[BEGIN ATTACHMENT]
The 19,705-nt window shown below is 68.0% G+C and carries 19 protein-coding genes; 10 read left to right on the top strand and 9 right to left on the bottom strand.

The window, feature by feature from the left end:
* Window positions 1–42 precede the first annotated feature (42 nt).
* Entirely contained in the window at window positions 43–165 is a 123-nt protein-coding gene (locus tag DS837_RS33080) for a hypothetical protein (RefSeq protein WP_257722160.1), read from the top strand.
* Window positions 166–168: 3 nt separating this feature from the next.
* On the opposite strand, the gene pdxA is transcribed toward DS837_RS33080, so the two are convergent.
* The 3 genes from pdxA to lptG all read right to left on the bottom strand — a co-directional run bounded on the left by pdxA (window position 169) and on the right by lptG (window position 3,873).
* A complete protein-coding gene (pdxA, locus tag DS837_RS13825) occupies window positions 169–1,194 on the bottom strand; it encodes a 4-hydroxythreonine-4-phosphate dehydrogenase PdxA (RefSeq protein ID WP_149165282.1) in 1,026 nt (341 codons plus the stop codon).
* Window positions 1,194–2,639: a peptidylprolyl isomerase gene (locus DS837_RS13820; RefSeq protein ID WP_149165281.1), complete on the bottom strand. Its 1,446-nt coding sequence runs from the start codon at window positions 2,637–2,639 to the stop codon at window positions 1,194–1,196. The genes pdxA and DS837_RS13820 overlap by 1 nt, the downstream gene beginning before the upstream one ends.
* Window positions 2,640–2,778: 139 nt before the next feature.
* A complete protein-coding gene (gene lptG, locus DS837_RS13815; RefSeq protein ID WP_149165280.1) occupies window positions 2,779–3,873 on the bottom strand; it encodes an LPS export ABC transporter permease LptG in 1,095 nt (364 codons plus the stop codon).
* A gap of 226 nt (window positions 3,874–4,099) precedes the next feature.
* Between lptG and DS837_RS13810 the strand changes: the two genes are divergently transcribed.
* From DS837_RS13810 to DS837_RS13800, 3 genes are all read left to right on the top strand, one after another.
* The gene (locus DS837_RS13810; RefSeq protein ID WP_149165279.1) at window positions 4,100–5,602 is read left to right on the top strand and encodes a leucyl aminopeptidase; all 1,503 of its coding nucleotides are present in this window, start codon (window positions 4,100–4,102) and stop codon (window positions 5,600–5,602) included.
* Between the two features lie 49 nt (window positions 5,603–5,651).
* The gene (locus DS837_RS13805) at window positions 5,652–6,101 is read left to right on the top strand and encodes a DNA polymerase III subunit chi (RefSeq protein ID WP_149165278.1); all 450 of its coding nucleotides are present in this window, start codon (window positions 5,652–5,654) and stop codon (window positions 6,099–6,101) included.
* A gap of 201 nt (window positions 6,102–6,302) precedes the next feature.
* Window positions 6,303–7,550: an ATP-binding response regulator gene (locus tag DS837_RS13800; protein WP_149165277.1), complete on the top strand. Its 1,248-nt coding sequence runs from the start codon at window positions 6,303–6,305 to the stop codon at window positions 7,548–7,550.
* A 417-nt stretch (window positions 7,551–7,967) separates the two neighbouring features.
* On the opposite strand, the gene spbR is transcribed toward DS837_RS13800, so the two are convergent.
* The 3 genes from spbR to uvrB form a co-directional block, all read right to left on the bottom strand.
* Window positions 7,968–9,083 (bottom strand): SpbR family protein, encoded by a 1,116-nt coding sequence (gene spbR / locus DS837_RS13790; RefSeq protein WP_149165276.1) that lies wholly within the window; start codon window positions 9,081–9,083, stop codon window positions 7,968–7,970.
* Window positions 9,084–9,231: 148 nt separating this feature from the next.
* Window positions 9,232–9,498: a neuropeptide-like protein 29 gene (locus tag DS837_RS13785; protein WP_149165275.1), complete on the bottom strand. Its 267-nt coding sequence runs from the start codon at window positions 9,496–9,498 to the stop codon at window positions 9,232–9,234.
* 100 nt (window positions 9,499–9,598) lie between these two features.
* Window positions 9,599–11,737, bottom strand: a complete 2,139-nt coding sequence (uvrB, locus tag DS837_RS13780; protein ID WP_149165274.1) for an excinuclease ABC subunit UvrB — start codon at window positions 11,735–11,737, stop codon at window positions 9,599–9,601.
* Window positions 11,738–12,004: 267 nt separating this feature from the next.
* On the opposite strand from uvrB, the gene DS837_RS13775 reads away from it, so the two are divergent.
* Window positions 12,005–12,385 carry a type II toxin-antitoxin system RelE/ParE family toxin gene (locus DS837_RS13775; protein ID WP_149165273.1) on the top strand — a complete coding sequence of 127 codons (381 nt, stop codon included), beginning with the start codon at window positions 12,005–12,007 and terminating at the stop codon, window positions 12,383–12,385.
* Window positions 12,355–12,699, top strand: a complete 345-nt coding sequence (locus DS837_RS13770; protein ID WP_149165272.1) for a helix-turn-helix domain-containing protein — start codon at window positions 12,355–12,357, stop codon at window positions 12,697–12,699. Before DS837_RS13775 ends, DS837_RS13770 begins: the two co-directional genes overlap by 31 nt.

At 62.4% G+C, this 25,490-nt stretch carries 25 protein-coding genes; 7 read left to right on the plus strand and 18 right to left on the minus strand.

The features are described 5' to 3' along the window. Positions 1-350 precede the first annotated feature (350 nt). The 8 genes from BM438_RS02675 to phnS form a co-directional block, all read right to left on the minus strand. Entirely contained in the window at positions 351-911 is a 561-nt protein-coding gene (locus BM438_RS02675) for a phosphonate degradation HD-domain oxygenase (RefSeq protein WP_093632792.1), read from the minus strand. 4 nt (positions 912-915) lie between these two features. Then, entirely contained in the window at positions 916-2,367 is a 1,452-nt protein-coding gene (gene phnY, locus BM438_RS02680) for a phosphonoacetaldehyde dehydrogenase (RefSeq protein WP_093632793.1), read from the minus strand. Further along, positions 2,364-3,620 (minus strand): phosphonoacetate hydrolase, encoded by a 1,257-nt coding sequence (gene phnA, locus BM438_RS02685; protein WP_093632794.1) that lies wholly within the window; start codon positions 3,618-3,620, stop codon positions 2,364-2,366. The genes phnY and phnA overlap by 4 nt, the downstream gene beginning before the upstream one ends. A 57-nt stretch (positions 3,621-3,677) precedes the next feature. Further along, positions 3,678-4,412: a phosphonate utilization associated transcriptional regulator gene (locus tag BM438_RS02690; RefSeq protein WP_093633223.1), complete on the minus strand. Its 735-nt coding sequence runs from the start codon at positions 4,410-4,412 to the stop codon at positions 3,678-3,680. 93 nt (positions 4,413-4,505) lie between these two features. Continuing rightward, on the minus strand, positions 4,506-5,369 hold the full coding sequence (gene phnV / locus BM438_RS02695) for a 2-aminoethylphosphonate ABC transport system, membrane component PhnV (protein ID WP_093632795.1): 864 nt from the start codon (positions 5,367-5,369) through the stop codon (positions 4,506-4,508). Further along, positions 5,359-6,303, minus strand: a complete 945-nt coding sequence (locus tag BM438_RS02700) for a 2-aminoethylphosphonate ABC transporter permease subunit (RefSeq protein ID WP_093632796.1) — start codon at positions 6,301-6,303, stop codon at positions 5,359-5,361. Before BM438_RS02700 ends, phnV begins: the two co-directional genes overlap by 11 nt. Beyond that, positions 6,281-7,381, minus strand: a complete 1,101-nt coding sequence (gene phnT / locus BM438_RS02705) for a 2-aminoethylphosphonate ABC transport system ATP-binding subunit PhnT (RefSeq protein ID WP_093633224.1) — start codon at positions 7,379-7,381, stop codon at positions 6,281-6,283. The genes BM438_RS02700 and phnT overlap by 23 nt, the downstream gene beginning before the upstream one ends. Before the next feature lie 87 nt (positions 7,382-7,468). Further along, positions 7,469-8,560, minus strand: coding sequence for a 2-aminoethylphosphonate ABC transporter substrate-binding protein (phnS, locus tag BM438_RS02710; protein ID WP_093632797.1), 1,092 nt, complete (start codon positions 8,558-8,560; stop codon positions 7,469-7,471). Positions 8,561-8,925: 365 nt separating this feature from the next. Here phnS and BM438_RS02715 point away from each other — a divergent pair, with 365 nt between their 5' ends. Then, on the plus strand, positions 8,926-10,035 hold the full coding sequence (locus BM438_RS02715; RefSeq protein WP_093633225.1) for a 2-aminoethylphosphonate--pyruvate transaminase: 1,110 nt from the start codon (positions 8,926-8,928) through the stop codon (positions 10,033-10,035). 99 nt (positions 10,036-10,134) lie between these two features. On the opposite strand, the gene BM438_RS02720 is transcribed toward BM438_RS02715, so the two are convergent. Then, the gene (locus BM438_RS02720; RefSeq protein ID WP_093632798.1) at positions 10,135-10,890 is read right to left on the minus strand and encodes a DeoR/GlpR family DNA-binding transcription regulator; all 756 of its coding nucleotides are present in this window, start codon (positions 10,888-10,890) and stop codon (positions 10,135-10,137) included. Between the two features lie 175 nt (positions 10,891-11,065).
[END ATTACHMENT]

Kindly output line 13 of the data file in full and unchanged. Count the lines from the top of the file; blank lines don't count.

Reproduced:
* Between lptG and DS837_RS13810 the strand changes: the two genes are divergently transcribed.